If you’re putting the final touches on your college applications, now’s a great time to double-check to make sure you’re doing everything right. Cutting corners can cost you that coveted acceptance letter.
Here are 7 of the biggest mistakes to avoid.
1) Use an Inappropriate Email Address
Hopefully your current email address doesn’t reflect your sense of humor when you were in middle school. There are lots of places in your application where you’ll want to stand out and be memorable, your email address isn’t one of them. Present yourself the way you’d want to be considered: seriously.
Read: Applying to College? Clean Up Your Social Media
2) Ignore the Directions
Read the questions carefully and make sure you’re actually answering what they’re asking. The only thing worse than ignoring a question is giving an answer that shows you’re not paying attention.
3) Let Your Parents Do It
Even if mom and dad offer to do it for you, it’s important that you do it yourself. It’s okay to have them help, but the application needs to come from you. Admissions committees spend all days reading applications, they’ll be able to tell if your mom wrote yours.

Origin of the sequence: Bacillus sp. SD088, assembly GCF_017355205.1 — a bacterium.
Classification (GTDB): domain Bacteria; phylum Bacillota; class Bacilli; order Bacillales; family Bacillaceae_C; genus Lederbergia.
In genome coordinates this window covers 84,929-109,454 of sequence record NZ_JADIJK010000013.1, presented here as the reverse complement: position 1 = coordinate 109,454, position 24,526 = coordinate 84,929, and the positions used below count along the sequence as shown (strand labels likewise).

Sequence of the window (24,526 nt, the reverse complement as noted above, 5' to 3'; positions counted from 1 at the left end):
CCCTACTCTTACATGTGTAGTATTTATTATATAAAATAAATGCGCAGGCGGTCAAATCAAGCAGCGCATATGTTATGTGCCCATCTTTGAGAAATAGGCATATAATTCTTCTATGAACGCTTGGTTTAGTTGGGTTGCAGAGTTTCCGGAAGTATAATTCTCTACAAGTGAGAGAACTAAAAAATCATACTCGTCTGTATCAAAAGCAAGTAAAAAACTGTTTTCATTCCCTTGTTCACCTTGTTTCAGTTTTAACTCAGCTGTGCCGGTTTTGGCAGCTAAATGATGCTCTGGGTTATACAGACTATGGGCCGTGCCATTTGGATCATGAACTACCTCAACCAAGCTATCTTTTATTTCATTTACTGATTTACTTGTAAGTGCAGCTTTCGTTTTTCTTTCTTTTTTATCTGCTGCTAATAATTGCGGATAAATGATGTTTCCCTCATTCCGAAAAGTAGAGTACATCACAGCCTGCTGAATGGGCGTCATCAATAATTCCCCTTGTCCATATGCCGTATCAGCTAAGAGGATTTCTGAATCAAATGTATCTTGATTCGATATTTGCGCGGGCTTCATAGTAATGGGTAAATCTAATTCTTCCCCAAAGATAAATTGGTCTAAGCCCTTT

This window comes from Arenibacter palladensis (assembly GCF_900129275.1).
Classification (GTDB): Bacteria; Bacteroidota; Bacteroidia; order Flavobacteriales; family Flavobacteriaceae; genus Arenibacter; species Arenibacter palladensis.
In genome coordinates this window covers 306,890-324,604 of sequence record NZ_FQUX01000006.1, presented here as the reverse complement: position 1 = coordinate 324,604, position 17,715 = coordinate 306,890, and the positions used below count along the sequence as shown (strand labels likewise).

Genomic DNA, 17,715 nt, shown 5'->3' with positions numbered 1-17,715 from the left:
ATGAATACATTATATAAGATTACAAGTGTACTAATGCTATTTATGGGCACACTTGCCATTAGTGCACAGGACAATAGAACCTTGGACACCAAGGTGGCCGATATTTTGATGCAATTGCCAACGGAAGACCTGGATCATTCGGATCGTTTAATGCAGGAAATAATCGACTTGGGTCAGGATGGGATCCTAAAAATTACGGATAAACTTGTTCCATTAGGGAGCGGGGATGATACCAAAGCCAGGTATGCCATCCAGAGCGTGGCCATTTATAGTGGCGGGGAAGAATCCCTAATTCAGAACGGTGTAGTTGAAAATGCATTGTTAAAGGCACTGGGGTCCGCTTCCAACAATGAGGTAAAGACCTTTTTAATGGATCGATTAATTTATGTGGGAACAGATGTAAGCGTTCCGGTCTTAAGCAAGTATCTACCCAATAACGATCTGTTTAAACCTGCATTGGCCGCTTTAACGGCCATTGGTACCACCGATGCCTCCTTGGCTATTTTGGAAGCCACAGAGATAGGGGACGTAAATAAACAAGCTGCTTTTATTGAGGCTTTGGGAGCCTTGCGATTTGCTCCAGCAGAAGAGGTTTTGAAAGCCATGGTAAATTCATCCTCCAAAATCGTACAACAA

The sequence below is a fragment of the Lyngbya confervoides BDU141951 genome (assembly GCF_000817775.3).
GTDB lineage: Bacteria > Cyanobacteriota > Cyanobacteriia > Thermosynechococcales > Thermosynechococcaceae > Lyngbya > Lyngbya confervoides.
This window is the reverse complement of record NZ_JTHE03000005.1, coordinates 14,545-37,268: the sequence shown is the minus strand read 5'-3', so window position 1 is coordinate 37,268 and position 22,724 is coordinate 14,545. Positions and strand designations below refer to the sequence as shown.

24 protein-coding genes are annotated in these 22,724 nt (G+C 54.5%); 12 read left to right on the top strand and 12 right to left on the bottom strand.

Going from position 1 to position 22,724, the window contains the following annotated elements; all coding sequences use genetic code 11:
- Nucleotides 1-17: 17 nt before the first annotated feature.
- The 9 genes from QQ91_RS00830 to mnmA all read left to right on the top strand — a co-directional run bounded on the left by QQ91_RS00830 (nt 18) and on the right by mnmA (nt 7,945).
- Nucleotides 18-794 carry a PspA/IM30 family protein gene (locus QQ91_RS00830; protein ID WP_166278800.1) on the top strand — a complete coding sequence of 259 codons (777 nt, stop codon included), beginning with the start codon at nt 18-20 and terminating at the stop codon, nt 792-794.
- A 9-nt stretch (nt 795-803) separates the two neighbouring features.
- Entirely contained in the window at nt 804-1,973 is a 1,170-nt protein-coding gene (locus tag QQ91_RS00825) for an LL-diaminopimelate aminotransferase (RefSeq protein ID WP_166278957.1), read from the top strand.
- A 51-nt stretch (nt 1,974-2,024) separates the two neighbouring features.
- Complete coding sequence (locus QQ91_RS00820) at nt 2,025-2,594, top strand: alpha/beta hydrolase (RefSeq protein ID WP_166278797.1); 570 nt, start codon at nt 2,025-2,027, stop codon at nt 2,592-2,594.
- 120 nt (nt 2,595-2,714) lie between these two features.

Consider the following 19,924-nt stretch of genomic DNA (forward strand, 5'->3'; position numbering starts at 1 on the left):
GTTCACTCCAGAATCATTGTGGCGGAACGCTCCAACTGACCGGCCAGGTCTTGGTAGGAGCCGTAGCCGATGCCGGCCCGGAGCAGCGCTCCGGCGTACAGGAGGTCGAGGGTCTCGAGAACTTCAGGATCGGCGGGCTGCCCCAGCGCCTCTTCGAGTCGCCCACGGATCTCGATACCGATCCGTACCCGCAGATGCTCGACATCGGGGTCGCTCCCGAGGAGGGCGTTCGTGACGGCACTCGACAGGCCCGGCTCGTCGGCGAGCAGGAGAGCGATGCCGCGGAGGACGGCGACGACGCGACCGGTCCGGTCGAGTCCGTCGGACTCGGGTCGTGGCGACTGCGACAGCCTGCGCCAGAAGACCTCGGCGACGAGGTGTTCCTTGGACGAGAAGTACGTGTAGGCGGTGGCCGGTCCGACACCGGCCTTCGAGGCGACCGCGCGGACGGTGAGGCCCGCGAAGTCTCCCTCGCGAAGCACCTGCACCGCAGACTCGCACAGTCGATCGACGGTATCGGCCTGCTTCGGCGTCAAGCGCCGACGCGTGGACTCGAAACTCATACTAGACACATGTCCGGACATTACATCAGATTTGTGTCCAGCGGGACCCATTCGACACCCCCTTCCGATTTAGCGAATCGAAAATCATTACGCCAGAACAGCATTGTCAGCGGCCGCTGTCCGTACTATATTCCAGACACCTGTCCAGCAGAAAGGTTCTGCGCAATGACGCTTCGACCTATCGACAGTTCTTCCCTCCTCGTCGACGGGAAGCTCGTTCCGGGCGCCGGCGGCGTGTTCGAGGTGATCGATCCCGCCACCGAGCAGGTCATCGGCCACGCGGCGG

4) Don’t Proofread
Don’t just rely on spell check (though do run it through a spellchecker!) Read everything you write forward and backwards twice to make sure you didn’t type something embarrassing. Then, ask a friend to proofread it for you as well. It can take a long time, but it’s worth it.
5) Ask Last Minute for a Letter of Recommendation
Hopefully you’ve thought ahead. Trying to rush a recommender reflects poorly on you, but it also means you might end up with a less-than-stellar recommendation or that you might not get one at all! Make sure to give your recommender plenty of time.
Read: How to Get a Stellar Letter of Recommendation
6) Use Obviously Recycled Answers
You’re applying to multiple colleges and a lot of them ask a similar question “why do you want to come here?” It’s tempting to write a short essay that’s generic enough to just copy and paste, but don’t! If you give the impression that you think it’s just another college, you might be viewed as “just another applicant.” And that is NOT what you want.
7) Skip the “Additional Information” Section
Applications have plenty of optional sections for a reason. Most schools want to know more than just your grades and test scores, especially if they espouse a holistic admissions process. Colleges want to know that you’ll be a good fit, so use the additional information sections to really tell the college about yourself.